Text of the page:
2009-03-25 20:05:52
User: totoro
Functions: head ls
0

Coming back to a project directory after sometime elsewhere?

Need to know what the most recently modified files are?

This little function "t" is one of my most frequent commands.

I have a tcsh alias for it also:

alias t 'ls -ltch \!* | head -20'

find . -type f -depth -3 -mtime -5
2009-03-25 19:54:06
User: totoro
Functions: find
-2

Ever wanted to find the most recently modified files, but couldn't remember exactly where they were in a project directory with many subdirectories? The "find" command, using a combination of "-mtime -N" and "-depth -D" can be used to find those files. If your directory structure isn't very deep, just omit the "-depth -D", but if your directory structure is very deep, then you can limit the depth of the traversal using "-depth -D", where "D" is the maximum number of directory levels to descend.

perl -e 'print scalar localtime $ARGV[0],"\n" ' epoch
du -hS / | perl -ne '(m/\d{3,}M\s+\S/ || m/G\s+\S/) && print'
2009-03-25 18:06:53
User: Alioth
Functions: du perl
6

Finds all directories containing more than 99MB of files, and prints them in human readable format. The directories sizes do not include their subdirectories, so it is very useful for finding any single directory with a lot of large files.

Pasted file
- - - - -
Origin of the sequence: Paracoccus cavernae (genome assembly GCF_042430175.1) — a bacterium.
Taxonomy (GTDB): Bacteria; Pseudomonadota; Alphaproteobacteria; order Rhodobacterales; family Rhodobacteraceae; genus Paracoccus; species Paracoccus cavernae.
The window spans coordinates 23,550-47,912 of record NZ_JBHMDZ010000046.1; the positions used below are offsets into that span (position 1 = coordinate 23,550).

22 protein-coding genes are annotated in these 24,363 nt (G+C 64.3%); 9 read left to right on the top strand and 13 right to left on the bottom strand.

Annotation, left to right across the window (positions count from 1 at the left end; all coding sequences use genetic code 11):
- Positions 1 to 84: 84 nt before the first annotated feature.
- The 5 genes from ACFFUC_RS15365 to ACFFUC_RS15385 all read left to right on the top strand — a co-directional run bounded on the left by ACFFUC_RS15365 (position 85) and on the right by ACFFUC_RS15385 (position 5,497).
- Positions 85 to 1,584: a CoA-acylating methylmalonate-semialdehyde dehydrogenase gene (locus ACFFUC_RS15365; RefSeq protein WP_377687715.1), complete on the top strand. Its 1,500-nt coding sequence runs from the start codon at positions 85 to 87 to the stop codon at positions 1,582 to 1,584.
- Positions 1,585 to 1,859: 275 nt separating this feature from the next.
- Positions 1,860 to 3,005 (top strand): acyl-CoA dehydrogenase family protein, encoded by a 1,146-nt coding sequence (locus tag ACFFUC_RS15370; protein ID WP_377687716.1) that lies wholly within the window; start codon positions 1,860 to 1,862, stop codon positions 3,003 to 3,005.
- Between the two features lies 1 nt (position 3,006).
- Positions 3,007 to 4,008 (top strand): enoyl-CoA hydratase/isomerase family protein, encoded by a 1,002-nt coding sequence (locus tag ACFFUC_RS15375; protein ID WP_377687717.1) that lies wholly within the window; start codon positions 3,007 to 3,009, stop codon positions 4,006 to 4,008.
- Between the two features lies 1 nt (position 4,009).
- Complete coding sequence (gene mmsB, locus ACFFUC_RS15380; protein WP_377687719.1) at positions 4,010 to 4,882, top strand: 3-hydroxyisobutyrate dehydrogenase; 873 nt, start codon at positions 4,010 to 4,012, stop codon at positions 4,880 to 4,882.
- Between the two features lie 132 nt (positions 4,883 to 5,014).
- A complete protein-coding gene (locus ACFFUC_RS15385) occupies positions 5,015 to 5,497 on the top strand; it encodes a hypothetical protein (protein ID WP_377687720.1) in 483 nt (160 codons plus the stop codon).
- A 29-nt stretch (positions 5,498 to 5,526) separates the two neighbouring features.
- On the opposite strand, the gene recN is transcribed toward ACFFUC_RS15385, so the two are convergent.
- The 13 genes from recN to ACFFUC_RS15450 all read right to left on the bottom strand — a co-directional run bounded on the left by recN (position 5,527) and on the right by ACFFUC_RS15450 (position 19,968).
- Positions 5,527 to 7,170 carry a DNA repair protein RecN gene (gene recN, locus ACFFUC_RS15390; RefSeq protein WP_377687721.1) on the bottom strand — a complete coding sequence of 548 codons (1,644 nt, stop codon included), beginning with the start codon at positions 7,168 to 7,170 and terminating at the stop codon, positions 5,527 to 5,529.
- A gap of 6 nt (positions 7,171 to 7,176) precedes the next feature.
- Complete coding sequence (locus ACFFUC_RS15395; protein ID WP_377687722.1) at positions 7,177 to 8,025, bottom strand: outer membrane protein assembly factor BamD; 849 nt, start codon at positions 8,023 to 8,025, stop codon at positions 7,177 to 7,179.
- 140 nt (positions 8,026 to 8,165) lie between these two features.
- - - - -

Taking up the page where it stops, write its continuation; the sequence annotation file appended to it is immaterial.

curl -i -X HEAD http://localhost/
rpm -q --qf "%{VERSION}\n" redhat-release
2009-03-25 16:46:14
User: atoponce
Functions: rpm
2

In this case, I'm getting the package version for 'redhat-release', but of course, this can be applied to any package installed on the filesystem. This is very handy in scripts that need to determine just the version of the package, without the package name and all the sed and grep hackery to get to the data you want. To find out all the support format strings that 'rpm --qf' supports:

rpm --querytags
find /proc -regex '/proc/[0-9]+/smaps' -exec grep -l "$PATH_REGEX" {} \; | cut -d'/' -f2
2009-03-25 16:33:44
User: juddmaltin
Functions: cut find grep
1

faster than lsof by at least x2 on my box.

rm -rf `find . -type d -name .svn`
wc -l `find . -name *.php`
find . -wholename './.snapshot' -prune -o -print
2009-03-25 13:52:01
User: jeffaz
Functions: find
3

This can be useful for those who have mounted NetApp file-systems with snapshot activated.